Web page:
Above all, we cannot grant expediency any precedence over regard for truth, as the communists do and the leftist intellectuals who follow them; for such systematic relativism leads to the death of intelligence and oppression of the worker. A press or a book is not true because it is revolutionary. It has a chance of being revolutionary only if it tries to tell the truth. We have a right to think that truth with a capital letter is relative. But facts are facts. And whoever says that the sky is blue when it is grey is prostituting words and preparing the way for tyranny.
Expediency for a communist newspaper perhaps amounts to saying that the whole population of Hungary is “fascist” except Kadar, his policemen and his executioners. But the factual truth is that we have seen a revolt of workers, intellectuals, and peasants who wanted national independence and personal freedom. …
He [the intellectual] must create if he can, first and foremost, especially if his creation does not sidestep the problems of his time. But in certain exceptional circumstances, he must leave no room for doubt as to the side he takes; he must be very careful not to let his choice be clouded by wily distinctions or or discreet balancing tricks and leave no question as to his personal determination to defend liberty.
Grouping of intellectuals can, in certain cases, and particularly when the liberty of the masses and of the spirit is mortally threatened, constitute a strength and exert an influence; Hungarian intellectuals have just proven this. However it should be pointed out for our guidance in the West that the continual signing of manifestoes and protests is one of the surest ways of undermining the efficacy of and dignity of the intellectual. There exists a permanent blackmail that we all know and that we must have the often solitary courage to resist.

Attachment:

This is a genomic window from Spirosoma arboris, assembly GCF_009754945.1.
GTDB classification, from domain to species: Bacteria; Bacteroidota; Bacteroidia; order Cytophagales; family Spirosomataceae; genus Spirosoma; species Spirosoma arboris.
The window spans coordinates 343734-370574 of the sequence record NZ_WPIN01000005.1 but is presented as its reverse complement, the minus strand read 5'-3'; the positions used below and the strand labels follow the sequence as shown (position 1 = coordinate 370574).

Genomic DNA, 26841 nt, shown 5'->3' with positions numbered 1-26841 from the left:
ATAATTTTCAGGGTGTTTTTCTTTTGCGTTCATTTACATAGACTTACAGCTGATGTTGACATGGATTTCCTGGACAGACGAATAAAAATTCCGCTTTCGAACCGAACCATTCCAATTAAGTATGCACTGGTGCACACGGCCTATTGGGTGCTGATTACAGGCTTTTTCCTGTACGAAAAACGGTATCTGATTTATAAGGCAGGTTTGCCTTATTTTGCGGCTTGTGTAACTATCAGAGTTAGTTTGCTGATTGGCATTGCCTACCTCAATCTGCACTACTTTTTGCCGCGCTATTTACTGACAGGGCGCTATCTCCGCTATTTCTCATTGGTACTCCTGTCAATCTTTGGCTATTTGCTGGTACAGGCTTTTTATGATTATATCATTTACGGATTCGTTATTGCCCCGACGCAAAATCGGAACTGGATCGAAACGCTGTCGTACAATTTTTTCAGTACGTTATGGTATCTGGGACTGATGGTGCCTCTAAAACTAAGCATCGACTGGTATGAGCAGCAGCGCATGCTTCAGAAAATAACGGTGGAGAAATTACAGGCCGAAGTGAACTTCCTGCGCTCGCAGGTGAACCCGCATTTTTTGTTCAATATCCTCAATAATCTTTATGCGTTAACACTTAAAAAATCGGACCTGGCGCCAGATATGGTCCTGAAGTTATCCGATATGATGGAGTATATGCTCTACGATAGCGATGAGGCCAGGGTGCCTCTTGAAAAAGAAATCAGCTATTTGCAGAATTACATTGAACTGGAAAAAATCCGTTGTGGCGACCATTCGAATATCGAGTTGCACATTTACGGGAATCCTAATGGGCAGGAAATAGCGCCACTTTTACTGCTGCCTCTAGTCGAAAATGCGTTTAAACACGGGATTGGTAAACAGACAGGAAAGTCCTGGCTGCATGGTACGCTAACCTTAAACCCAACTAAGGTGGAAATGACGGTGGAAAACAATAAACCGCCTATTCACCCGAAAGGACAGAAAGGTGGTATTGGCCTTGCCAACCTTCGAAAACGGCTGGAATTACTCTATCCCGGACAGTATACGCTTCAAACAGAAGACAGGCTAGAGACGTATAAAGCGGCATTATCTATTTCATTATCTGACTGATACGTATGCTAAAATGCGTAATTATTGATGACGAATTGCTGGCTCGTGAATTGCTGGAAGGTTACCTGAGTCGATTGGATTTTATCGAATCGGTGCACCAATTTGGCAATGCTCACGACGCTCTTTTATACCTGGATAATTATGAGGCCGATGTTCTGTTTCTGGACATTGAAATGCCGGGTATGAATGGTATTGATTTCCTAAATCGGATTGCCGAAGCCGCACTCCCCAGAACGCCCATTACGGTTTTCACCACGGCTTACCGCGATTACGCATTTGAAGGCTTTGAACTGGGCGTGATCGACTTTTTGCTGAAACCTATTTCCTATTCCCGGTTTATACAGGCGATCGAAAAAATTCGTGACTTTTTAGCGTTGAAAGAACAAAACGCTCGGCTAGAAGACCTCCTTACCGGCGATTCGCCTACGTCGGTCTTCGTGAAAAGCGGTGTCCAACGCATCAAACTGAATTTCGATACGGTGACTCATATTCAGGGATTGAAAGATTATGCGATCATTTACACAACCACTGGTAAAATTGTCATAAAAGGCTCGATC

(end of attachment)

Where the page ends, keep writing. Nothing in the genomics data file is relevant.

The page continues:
Subject to these reservations, we must hope for a common rallying. But first, our leftist intellectuals, who have swallowed so many insults and may well have to begin doing so again, would have to undertake a critique of the reasonings and ideologies to which they have hitherto subscribed, which have wreaked the havoc they have seen in our most recent history. That will be the hardest thing. We must admit that today conformity is on the Left. To be sure, the Right is not brilliant. But the Left is in complete decadence, a prisoner of words, caught in its own vocabulary, capable merely of stereotyped replies, constantly at a loss when faced with the truth from which it nevertheless claimed to derive its laws. The Left is schizophrenic and needs doctoring through pitiless self-criticism, exerctentof the heart, close reasoning, and a little modesty. Until such an effort at re-examination is well under way, any common rallying will be useless and even harmful.
Meanwhile, the intellectual’s role will be to say that the king is naked when he is, and not to go into raptures over imaginary trappings.
—Demain, 21-27 February 1957